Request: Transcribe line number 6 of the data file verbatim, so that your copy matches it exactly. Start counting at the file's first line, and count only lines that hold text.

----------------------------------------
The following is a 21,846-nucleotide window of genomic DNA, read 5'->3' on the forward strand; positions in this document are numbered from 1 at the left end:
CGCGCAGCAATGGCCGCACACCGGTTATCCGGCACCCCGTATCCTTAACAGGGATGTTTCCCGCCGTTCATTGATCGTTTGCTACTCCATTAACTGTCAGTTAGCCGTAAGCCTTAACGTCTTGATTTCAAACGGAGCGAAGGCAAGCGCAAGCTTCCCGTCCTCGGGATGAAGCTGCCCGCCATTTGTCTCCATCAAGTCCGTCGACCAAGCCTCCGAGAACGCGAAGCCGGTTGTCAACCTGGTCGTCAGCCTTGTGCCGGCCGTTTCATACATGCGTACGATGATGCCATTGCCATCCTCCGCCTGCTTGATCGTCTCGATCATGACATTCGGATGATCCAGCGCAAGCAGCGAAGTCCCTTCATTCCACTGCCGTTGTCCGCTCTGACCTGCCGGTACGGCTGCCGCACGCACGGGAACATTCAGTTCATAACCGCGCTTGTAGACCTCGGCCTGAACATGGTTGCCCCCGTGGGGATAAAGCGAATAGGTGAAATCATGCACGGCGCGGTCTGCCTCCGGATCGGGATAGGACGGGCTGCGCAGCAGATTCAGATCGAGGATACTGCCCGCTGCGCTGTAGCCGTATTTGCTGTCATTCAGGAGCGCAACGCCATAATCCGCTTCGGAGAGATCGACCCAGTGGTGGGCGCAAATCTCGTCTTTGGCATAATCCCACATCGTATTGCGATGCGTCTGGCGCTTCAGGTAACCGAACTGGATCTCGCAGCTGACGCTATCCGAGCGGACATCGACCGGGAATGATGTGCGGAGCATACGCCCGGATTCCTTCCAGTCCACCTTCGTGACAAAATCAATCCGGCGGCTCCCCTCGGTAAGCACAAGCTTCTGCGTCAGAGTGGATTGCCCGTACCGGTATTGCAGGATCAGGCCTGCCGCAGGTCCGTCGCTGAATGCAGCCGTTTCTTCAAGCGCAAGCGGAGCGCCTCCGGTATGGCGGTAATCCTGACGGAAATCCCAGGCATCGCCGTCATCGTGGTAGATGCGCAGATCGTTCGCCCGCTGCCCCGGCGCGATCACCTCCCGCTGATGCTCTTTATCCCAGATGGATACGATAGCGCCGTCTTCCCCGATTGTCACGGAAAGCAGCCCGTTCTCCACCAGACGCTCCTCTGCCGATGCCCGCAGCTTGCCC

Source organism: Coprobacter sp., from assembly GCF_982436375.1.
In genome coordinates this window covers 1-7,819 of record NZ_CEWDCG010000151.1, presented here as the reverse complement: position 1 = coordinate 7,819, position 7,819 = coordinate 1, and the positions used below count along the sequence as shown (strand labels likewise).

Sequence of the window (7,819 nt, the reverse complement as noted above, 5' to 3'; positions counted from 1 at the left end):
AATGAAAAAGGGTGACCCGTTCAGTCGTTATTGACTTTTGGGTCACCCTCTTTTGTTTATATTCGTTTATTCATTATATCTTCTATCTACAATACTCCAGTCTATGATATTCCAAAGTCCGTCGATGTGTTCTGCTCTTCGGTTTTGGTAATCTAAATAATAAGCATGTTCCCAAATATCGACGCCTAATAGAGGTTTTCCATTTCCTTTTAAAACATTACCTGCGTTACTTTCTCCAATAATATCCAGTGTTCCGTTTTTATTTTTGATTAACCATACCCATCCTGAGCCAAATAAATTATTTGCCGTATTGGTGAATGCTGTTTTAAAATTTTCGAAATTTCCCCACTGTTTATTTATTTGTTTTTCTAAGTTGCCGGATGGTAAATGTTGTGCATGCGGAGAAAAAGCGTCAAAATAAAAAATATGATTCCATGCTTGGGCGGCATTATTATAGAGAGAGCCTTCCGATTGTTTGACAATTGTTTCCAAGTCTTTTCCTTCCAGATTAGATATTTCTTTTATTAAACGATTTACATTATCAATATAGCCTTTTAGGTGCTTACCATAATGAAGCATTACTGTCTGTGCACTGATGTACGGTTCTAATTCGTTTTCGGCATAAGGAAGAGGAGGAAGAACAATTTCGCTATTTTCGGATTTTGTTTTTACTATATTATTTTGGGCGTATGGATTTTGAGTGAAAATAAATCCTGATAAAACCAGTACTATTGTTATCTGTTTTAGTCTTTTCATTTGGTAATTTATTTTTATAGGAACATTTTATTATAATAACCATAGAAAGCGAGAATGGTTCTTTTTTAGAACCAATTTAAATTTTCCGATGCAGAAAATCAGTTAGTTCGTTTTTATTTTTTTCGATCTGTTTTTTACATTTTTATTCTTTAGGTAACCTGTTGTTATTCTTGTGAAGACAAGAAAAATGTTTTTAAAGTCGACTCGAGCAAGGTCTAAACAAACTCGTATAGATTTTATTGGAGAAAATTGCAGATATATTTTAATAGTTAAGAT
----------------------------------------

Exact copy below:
AATGAAAAAGGGTGACCCGTTCAGTCGTTATTGACTTTTGGGTCACCCTCTTTTGTTTATATTCGTTTATTCATTATATCTTCTATCTACAATACTCCAGTCTATGATATTCCAAAGTCCGTCGATGTGTTCTGCTCTTCGGTTTTGGTAATCTAAATAATAAGCATGTTCCCAAATATCGACGCCTAATAGAGGTTTTCCATTTCCTTTTAAAACATTACCTGCGTTACTTTCTCCAATAATATCCAGTGTTCCGTTTTTATTTTTGATTAACCATACCCATCCTGAGCCAAATAAATTATTTGCCGTATTGGTGAATGCTGTTTTAAAATTTTCGAAATTTCCCCACTGTTTATTTATTTGTTTTTCTAAGTTGCCGGATGGTAAATGTTGTGCATGCGGAGAAAAAGCGTCAAAATAAAAAATATGATTCCATGCTTGGGCGGCATTATTATAGAGAGAGCCTTCCGATTGTTTGACAATTGTTTCCAAGTCTTTTCCTTCCAGATTAGATATTTCTTTTATTAAACGATTTACATTATCAATATAGCCTTTTAGGTGCTTACCATAATGAAGCATTACTGTCTGTGCACTGATGTACGGTTCTAATTCGTTTTCGGCATAAGGAAGAGGAGGAAGAACAATTTCGCTATTTTCGGATTTTGTTTTTACTATATTATTTTGGGCGTATGGATTTTGAGTGAAAATAAATCCTGATAAAACCAGTACTATTGTTATCTGTTTTAGTCTTTTCATTTGGTAATTTATTTTTATAGGAACATTTTATTATAATAACCATAGAAAGCGAGAATGGTTCTTTTTTAGAACCAATTTAAATTTTCCGATGCAGAAAATCAGTTAGTTCGTTTTTATTTTTTTCGATCTGTTTTTTACATTTTTATTCTTTAGGTAACCTGTTGTTATTCTTGTGAAGACAAGAAAAATGTTTTTAAAGTCGACTCGAGCAAGGTCTAAACAAACTCGTATAGATTTTATTGGAGAAAATTGCAGATATATTTTAATAGTTAAGAT